the Rattanakosin Era, starting in 1782, has evolved to become
what is known as aneknikorn samosornsommuti, or the King who is unanimously accepted by the populace.
Phraya Chakri ascended the throne to become King Yodfa, or King Rama I of the Chakri Dynasty, by subduing the riots in Thon Buri. He became king by the unanimous support of the Siamese people.
This tradition would be further exemplified during the reigns of King Rama II, King Rama III, King Rama IV and King Rama V. King Rama VI and King Rama VII ascended the throne by heritage. However, King Ananda, or Rama VIII, and King Bhumibol, or Rama IX, were both appointed by Thai parliaments.
This evolution further augmented the role of the Chakri kings, whose chief aim of exercising royal power has been to defend the land and safeguard and care for the welfare of the Thai people.
Pramual quoted His Majesty, from an interview conducted by National Geographic magazine, as saying: “In my case, the people know me as King. But in fact, the real duty is far from the role of the King as known in the past. My job now is to do anything that is useful. I don’t know what is going to happen in the future. But whatever happens, I will do what is useful.”
According to the Constitution, the King’s status can be defined in five important roles: he is the Head of State; he is a symbol of respect and worship; he can do no wrong; he is the defender of the Buddhist faith; and he is the head of the Royal Army, Royal Air Force and Royal Navy.
The Chakri kings have been pursuing the role of Phra Thammaraja, who ruled with power, decisiveness and the aim of further promoting Buddhism.
As Head of State, the King has the duty and obligation to look after the well-being of his subjects. His relationship with his subjects is very close.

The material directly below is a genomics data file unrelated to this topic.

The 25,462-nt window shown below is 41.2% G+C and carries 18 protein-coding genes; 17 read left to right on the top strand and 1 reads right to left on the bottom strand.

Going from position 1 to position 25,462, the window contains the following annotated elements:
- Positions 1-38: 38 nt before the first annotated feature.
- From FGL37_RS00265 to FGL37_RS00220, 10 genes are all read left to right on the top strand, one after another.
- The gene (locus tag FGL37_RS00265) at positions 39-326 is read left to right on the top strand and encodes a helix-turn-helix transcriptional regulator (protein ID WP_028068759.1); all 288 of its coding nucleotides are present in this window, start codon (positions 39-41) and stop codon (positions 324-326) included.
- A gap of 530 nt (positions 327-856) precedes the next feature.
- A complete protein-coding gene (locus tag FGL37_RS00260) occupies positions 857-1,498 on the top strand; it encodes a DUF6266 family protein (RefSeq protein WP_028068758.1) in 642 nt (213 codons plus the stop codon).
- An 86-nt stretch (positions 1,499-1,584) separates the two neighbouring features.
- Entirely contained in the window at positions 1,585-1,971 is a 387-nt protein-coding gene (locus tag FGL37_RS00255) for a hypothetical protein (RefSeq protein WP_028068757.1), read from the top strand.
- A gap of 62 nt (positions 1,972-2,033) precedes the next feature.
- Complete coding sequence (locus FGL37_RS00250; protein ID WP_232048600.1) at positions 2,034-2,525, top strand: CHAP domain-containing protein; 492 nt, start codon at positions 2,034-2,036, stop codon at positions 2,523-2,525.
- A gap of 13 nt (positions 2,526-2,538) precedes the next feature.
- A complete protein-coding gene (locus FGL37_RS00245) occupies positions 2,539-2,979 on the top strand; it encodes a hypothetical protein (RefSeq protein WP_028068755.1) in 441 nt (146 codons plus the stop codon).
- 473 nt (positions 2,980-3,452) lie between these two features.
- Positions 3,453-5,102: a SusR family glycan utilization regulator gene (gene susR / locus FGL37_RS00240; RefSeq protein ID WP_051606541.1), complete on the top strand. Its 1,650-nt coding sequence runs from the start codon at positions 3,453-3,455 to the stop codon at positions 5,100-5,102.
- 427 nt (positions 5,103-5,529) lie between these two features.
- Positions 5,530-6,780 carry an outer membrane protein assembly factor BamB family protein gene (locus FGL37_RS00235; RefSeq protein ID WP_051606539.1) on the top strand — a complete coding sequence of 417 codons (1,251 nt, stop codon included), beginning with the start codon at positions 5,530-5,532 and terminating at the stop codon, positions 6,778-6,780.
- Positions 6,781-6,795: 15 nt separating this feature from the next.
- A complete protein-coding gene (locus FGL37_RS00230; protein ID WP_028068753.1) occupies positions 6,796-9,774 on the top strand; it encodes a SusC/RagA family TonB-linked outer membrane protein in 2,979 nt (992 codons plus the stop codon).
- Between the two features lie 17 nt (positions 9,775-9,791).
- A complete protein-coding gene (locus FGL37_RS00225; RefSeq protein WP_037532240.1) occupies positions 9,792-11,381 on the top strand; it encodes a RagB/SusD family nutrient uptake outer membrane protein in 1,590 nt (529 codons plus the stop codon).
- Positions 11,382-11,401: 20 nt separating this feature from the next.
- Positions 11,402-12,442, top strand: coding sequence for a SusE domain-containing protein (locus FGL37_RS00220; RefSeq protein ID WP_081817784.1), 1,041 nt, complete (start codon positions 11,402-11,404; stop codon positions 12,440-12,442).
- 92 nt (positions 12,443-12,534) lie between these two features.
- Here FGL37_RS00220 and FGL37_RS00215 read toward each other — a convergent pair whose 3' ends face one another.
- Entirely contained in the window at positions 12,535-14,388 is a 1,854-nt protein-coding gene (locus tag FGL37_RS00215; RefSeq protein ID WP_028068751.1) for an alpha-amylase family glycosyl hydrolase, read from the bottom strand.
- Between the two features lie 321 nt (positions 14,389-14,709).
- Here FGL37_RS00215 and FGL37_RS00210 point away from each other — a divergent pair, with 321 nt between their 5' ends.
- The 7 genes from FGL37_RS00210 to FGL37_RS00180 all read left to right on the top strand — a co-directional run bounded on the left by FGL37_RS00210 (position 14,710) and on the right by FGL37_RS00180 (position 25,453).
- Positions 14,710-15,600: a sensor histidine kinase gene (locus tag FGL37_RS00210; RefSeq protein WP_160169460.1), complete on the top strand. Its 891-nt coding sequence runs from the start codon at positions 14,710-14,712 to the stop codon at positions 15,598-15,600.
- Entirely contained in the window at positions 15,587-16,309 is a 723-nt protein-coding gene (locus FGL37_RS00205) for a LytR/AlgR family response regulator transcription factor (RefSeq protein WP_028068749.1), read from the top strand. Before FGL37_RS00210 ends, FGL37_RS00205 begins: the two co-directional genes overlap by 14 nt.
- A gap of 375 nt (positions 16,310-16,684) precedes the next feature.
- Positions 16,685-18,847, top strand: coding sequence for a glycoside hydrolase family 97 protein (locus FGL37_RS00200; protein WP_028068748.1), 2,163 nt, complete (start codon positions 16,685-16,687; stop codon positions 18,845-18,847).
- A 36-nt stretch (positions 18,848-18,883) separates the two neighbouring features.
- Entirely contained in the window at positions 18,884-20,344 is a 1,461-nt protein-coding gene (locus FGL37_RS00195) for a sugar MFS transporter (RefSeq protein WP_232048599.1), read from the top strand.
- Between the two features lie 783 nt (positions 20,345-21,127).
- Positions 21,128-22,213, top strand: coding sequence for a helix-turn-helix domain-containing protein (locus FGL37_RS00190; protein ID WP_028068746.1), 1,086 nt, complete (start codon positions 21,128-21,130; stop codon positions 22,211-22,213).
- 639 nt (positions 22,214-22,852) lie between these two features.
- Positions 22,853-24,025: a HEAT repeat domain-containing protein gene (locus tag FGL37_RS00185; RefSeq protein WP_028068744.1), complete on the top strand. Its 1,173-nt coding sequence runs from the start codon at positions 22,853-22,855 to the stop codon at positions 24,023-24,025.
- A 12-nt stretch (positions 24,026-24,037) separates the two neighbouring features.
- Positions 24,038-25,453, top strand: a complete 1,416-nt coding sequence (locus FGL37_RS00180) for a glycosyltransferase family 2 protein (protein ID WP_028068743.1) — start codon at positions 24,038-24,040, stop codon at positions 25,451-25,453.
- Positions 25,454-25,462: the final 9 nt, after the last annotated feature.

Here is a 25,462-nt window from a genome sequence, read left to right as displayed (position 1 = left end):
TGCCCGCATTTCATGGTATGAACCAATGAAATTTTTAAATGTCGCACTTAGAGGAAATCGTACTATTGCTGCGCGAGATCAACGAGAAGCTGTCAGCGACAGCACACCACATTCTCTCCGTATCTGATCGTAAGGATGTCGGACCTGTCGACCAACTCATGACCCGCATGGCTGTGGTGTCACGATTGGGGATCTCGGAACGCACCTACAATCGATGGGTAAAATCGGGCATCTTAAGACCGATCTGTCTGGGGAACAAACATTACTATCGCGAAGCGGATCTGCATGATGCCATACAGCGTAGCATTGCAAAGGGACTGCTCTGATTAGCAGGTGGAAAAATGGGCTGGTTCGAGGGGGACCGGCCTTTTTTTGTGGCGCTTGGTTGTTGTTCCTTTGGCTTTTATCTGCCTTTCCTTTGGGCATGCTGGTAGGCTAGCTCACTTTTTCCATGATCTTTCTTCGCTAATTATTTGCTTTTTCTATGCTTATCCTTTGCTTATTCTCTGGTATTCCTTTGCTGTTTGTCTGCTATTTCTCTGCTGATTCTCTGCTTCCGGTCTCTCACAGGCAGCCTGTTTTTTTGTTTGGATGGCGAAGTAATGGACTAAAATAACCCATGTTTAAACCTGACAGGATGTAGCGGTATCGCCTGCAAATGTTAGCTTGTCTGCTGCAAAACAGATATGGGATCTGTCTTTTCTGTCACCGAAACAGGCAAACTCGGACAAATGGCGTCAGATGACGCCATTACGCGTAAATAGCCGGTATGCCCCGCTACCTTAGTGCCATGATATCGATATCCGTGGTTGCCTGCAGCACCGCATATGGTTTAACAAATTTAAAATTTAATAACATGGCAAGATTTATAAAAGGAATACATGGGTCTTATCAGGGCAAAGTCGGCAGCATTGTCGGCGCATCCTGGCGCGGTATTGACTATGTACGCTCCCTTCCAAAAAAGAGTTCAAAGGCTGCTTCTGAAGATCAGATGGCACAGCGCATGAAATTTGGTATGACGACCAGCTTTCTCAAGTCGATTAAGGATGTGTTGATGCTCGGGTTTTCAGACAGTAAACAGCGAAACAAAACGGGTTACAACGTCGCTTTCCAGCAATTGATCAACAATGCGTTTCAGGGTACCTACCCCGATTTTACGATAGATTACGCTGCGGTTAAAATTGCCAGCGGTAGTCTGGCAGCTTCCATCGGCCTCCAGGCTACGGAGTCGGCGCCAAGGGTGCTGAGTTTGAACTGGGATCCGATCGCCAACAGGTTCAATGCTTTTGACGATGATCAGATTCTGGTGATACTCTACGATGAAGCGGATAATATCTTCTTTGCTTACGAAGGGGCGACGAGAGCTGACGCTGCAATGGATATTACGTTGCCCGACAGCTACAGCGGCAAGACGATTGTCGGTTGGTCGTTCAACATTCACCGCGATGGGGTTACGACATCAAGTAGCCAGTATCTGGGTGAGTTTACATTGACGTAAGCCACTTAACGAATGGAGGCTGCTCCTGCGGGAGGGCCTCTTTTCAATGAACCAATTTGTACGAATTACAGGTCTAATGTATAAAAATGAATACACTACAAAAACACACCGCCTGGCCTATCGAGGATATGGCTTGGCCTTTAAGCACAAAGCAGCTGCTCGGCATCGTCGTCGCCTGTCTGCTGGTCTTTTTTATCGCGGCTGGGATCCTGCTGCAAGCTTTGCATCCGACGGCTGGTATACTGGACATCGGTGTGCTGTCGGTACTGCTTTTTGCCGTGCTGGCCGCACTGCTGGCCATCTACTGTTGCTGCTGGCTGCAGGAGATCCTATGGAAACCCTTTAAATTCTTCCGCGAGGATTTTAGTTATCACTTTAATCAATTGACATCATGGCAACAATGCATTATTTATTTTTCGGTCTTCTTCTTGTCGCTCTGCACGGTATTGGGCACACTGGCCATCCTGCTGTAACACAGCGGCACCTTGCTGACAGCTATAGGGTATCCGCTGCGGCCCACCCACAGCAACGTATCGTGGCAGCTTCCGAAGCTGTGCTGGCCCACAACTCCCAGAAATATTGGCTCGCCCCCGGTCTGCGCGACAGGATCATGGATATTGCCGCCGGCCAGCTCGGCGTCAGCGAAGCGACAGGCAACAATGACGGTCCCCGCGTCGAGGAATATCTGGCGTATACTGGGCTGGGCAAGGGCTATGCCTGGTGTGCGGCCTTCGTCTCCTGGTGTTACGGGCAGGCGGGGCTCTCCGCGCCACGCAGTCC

The ancient Thai belief is that kings are those who have prac-tised virtue at the highest level in previous lives, before they were born to be kings. When they become kings, they are determined to continue pursuing virtue at the highest level, defending the land, looking after the welfare of the people, and promoting and supporting Buddhism.
The Siamese Kings practice thosaphitrajatham, or the Ten Virtues of the King, based on the Dharmma principle. The kings do not exercise their royal power through might or weapons, but rely on the Dharmma of the Lord Buddha to look after the welfare of the Thai people.
On one occasion, His Majesty gave an interview to the BBC, in which he said: “Somebody used to say that a kingdom is like a pyramid, with the king on top and the people at the base. But for Thailand, everything is in the opposite. That’s why I feel pain at my neck and my shoulders.”
The King also seeks to look after the plight of the common people. “I try to keep a neutral stance and cooperate peacefully with all parties. Being impartial is necessary to me,” he told the BBC. “The people might be attached to political groups or have their own interests to protect. But the majority of Thais do not have that. They can’t make their wishes known clearly. Therefore, I should pay attention to these people.”
In the broadest terms, the monarch exercises his royal authority as defined by law and by following the royal tradition and the principles of Buddhism. The royal powers are summarised in the graphic below: